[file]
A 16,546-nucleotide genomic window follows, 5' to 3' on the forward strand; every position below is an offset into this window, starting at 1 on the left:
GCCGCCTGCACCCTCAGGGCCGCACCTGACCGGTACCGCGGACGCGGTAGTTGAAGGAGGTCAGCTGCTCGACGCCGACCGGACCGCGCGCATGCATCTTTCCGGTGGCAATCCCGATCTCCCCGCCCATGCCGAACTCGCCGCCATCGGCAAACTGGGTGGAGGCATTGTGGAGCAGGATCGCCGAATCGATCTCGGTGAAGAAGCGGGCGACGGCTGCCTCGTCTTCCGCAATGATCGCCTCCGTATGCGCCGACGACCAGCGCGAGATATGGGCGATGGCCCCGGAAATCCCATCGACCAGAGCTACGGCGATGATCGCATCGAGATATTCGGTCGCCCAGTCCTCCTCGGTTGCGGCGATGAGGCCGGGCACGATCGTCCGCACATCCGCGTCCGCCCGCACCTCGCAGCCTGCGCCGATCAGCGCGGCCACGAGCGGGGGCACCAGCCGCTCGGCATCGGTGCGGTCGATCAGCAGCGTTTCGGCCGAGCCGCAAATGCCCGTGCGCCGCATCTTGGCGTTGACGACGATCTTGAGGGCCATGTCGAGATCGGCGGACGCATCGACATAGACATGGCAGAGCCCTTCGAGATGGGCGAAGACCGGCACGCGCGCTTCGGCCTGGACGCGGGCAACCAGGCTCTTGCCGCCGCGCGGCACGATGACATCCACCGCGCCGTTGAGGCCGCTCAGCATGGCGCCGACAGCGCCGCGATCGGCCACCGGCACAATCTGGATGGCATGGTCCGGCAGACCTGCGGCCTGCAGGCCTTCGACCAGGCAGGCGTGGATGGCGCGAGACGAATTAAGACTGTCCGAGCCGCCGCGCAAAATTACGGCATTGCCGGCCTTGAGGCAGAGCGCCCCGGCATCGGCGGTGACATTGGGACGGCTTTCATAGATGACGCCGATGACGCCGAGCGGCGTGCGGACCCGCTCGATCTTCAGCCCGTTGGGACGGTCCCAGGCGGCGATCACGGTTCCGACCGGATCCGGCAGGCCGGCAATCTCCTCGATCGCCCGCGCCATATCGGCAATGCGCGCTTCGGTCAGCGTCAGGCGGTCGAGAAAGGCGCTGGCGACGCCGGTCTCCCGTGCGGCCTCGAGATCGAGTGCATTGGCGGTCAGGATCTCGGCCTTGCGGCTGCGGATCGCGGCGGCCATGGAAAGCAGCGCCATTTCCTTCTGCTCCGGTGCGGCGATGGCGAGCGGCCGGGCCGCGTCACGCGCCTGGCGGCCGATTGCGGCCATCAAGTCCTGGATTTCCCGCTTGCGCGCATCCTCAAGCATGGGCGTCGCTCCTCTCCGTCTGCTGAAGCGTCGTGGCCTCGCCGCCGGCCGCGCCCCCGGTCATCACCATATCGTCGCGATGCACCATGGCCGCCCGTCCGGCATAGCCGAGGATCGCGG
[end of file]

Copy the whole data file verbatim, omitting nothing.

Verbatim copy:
A 16,546-nucleotide genomic window follows, 5' to 3' on the forward strand; every position below is an offset into this window, starting at 1 on the left:
GCCGCCTGCACCCTCAGGGCCGCACCTGACCGGTACCGCGGACGCGGTAGTTGAAGGAGGTCAGCTGCTCGACGCCGACCGGACCGCGCGCATGCATCTTTCCGGTGGCAATCCCGATCTCCCCGCCCATGCCGAACTCGCCGCCATCGGCAAACTGGGTGGAGGCATTGTGGAGCAGGATCGCCGAATCGATCTCGGTGAAGAAGCGGGCGACGGCTGCCTCGTCTTCCGCAATGATCGCCTCCGTATGCGCCGACGACCAGCGCGAGATATGGGCGATGGCCCCGGAAATCCCATCGACCAGAGCTACGGCGATGATCGCATCGAGATATTCGGTCGCCCAGTCCTCCTCGGTTGCGGCGATGAGGCCGGGCACGATCGTCCGCACATCCGCGTCCGCCCGCACCTCGCAGCCTGCGCCGATCAGCGCGGCCACGAGCGGGGGCACCAGCCGCTCGGCATCGGTGCGGTCGATCAGCAGCGTTTCGGCCGAGCCGCAAATGCCCGTGCGCCGCATCTTGGCGTTGACGACGATCTTGAGGGCCATGTCGAGATCGGCGGACGCATCGACATAGACATGGCAGAGCCCTTCGAGATGGGCGAAGACCGGCACGCGCGCTTCGGCCTGGACGCGGGCAACCAGGCTCTTGCCGCCGCGCGGCACGATGACATCCACCGCGCCGTTGAGGCCGCTCAGCATGGCGCCGACAGCGCCGCGATCGGCCACCGGCACAATCTGGATGGCATGGTCCGGCAGACCTGCGGCCTGCAGGCCTTCGACCAGGCAGGCGTGGATGGCGCGAGACGAATTAAGACTGTCCGAGCCGCCGCGCAAAATTACGGCATTGCCGGCCTTGAGGCAGAGCGCCCCGGCATCGGCGGTGACATTGGGACGGCTTTCATAGATGACGCCGATGACGCCGAGCGGCGTGCGGACCCGCTCGATCTTCAGCCCGTTGGGACGGTCCCAGGCGGCGATCACGGTTCCGACCGGATCCGGCAGGCCGGCAATCTCCTCGATCGCCCGCGCCATATCGGCAATGCGCGCTTCGGTCAGCGTCAGGCGGTCGAGAAAGGCGCTGGCGACGCCGGTCTCCCGTGCGGCCTCGAGATCGAGTGCATTGGCGGTCAGGATCTCGGCCTTGCGGCTGCGGATCGCGGCGGCCATGGAAAGCAGCGCCATTTCCTTCTGCTCCGGTGCGGCGATGGCGAGCGGCCGGGCCGCGTCACGCGCCTGGCGGCCGATTGCGGCCATCAAGTCCTGGATTTCCCGCTTGCGCGCATCCTCAAGCATGGGCGTCGCTCCTCTCCGTCTGCTGAAGCGTCGTGGCCTCGCCGCCGGCCGCGCCCCCGGTCATCACCATATCGTCGCGATGCACCATGGCCGCCCGTCCGGCATAGCCGAGGATCGCGG